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Between 1949 and 1955, the State Department pushed for an international fisheries policy grounded in maximum sustainable yield (MSY). The concept is based on a confidence that scientists can predict, theoretically, the largest catch that can be taken from a speciesOCO stock over an indefinite period. And while it was modified in 1996 with passage of the Sustained Fisheries Act, MSY is still at the heart of modern American fisheries management. As fish populations continue to crash, however, it is clear that MSY is itself not sustainable. Indeed, the concept has been widely criticized by scientists for ignoring several key factors in fisheries management and has led to the devastating collapse of many fisheries.aaaaaaaaaaaCarmel Finley reveals that the fallibility of MSY lies at its very inceptionOCoas a tool of government rather than science. The foundational doctrine of the MSY emerged at a time when the US government was using science to promote and transfer Western knowledge and technology, and to ensure that American ships and planes would have free passage through the worldOCOs seas and skies. Finley charts the history of US fisheries science using MSY as her focus, and in particular its application to halibut, tuna, and salmon fisheries. Fish populations the world over are threatened, and "All the Fish in the Sea" will help sound warnings of the effect of any management policies divested from science itself.
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“This smart little book has all the trappings of a historical account, with endnotes, an extensive bibliography, and a comprehensive index, but it can also be read as a whodunit. The crime scene is the Pacific Ocean, and the motive was access to the fish resources that both Japan and the US were exploiting and/or eyeing, especially salmon in Alaska and tuna in the Pacific, the latter also requiring small bait fishes from coastal waters in Central America. The victim was good faith—the use of argument based on scientific evidence to articulate legitimate positions. The villain is US foreign policy, specifically its fisheries branch . . . [and] the weapon used for the deed, and the main theme of this book, was the concept of ‘maximum sustainable yield’ (MSY), used by Latin American politicians who objected to the expansion of US tuna fisheries into what later became their exclusive economic zones (EEZs), long before MSY became quantifiable.” (Quarterly Review of Biology)
“This little book, if read by key decision makers, should help to galvanize a reaction against the continuation of the fishery policy currently followed by most seafaring nations. . . . [Finley’s] account of an important topic will be of value to students as well as professional biologists, politicians, and economists.” (J. C. Briggs Choice)
“Finley’s monograph is a brilliant exploration of Cold War international politics and scientific intrigue.” (Rodolfo John Alaniz, University of California, San Diego Journal of the History of Biology)
“While its title sounds harmless enough, this book explodes the myths surrounding MSY, which we learn began its career supporting the commercial interests of the US tuna and salmon fisheries against their competitors—long before scientists anywhere knew how to calculate anything resembling maximum sustainable yield. It is fascinating, although it does demonstrate how ignorant we are of the strange origins of what is still a controversial concept. There is a stark lesson to be learned in an era in which a similar new term, ‘ecosystem-based fisheries management,’ is bandied about as if people know what it is.” (Daniel Pauly, University of British Columbia)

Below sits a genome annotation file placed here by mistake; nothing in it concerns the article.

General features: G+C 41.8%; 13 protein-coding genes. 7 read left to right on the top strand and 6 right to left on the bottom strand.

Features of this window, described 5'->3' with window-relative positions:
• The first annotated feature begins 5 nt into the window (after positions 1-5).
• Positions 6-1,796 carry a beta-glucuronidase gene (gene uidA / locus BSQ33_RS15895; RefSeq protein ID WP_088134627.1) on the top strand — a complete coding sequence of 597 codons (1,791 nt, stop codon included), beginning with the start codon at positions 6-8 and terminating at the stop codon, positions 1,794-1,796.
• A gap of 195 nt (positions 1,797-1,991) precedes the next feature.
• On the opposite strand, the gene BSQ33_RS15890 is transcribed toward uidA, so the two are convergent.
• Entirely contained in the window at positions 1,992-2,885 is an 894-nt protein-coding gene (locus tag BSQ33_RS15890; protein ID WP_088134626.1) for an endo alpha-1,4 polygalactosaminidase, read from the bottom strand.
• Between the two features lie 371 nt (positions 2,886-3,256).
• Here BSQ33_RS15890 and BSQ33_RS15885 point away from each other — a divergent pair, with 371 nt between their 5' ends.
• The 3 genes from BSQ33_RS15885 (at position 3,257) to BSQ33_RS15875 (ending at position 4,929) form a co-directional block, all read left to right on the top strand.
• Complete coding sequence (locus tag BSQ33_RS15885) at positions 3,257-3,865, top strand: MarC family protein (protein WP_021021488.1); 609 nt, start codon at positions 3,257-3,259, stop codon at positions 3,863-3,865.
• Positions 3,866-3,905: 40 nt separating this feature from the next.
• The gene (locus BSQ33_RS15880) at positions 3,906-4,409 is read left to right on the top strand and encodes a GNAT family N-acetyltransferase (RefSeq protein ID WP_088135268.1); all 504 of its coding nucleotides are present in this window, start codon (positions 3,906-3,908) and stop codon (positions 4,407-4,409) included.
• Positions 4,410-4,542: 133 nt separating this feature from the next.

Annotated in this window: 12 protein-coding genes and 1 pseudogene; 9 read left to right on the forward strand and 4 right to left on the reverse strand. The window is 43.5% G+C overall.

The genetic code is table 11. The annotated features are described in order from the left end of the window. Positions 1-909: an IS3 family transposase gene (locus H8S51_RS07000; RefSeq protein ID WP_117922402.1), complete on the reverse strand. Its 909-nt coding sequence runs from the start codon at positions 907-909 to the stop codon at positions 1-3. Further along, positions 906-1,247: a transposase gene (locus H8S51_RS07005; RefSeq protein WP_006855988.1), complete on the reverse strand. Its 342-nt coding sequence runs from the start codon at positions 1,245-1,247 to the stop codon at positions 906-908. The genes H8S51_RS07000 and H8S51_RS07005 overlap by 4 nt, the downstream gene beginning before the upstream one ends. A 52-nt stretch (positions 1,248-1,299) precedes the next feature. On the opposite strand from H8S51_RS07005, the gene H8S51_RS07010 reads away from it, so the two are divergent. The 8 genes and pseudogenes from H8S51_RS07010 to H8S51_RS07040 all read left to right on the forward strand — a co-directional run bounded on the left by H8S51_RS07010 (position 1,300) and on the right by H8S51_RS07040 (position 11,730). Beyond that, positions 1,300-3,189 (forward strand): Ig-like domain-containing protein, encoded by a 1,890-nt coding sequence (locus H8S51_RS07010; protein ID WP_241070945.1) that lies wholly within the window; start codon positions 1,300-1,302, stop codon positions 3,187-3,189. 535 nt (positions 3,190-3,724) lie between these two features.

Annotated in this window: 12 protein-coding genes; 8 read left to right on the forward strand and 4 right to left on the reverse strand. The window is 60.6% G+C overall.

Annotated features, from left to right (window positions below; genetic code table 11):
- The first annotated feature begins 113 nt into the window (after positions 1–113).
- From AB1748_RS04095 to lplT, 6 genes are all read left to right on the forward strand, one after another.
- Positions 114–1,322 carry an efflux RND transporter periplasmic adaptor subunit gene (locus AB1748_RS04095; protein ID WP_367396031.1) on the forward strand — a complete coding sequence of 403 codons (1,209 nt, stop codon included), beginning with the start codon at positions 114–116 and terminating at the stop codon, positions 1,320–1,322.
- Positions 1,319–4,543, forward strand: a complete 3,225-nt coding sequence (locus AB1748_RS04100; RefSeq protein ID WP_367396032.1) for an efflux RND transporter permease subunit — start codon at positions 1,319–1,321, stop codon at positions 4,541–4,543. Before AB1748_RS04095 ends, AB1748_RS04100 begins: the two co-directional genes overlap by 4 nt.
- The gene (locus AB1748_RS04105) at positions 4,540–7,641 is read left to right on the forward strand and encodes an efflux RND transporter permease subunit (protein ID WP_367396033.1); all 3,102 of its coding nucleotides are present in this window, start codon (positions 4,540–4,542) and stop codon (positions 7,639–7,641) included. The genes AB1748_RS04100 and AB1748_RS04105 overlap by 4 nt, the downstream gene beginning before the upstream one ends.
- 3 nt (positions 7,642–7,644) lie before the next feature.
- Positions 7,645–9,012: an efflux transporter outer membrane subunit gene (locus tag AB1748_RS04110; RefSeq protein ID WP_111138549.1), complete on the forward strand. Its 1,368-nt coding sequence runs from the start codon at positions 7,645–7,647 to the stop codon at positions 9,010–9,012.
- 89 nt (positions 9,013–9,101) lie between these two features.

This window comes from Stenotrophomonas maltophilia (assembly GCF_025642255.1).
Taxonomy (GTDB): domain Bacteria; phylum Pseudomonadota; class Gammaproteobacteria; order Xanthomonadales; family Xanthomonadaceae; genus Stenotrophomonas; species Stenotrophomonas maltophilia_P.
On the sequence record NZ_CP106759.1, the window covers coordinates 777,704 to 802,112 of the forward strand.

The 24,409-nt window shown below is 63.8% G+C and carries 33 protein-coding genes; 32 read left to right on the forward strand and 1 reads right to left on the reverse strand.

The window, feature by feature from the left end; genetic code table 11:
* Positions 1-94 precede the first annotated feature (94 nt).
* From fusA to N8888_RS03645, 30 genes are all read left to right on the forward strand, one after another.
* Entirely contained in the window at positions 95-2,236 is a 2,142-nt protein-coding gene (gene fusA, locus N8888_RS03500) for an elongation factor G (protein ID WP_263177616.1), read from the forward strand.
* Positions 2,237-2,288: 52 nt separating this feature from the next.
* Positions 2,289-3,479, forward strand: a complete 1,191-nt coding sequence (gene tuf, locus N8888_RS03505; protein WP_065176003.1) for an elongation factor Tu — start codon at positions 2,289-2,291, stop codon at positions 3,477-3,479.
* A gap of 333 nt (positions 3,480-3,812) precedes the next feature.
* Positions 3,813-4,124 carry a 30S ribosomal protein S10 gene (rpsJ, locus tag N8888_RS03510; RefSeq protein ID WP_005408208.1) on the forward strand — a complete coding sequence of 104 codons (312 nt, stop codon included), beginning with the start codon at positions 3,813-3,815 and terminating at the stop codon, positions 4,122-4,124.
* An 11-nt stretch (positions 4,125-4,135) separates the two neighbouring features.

“Fisheries science and management are ripe for study by professional historians skilled in archival research and analysis. Here Carmel Finley applies both of these skills in abundance, focusing them on the great salmon and tuna fisheries of the North Pacific, and particularly the events surrounding the negotiations of the post–World War II peace treaty between Japan and the United States and the trilateral International Convention for the North Pacific Fisheries. She demonstrates how the ideas of the time percolated the 1958 conference on the Law of the Sea and, eventually, came to reside in the 1982 UN Convention on the Law of the Sea. As a true historian, Finley also reaches back to the origins of the concepts of fisheries science in the research and politics of the 1930s in Europe and North America, and relates the personalities of the major players with the institutional and political framework within which they were operating. A tour de force indeed.” (Sidney J. Holt, coauthor of On the Dynamics of Exploited Fish Populations)
“The decline and collapse of world fisheries is repeatedly cited as exemplary of the ‘tragedy of the commons’—the dilemma whereby individuals, acting in their own rational, individual self-interest, destroy a common good. Using extensive primary sources, Carmel Finley shows that this view is incorrect, and that the decline of fisheries had little to do with the inadvertent adverse impacts of individual action, and everything to do with deliberate governmental and international policy. Since the end of World War II, the United States has consciously pursued a policy of encouraging more and more and more fishing, a policy that had little to do with the needs or interests of fishermen (much less fish) and everything to do with U.S. strategic and economic interests. Not surprisingly, fishermen and fish suffered the consequences. It was a tragedy, but not of the commons. It was a tragedy of attempted enclosure. This is a very important book, one that no environmentalist can afford to ignore.” (Naomi Oreskes, University of California, San Diego)
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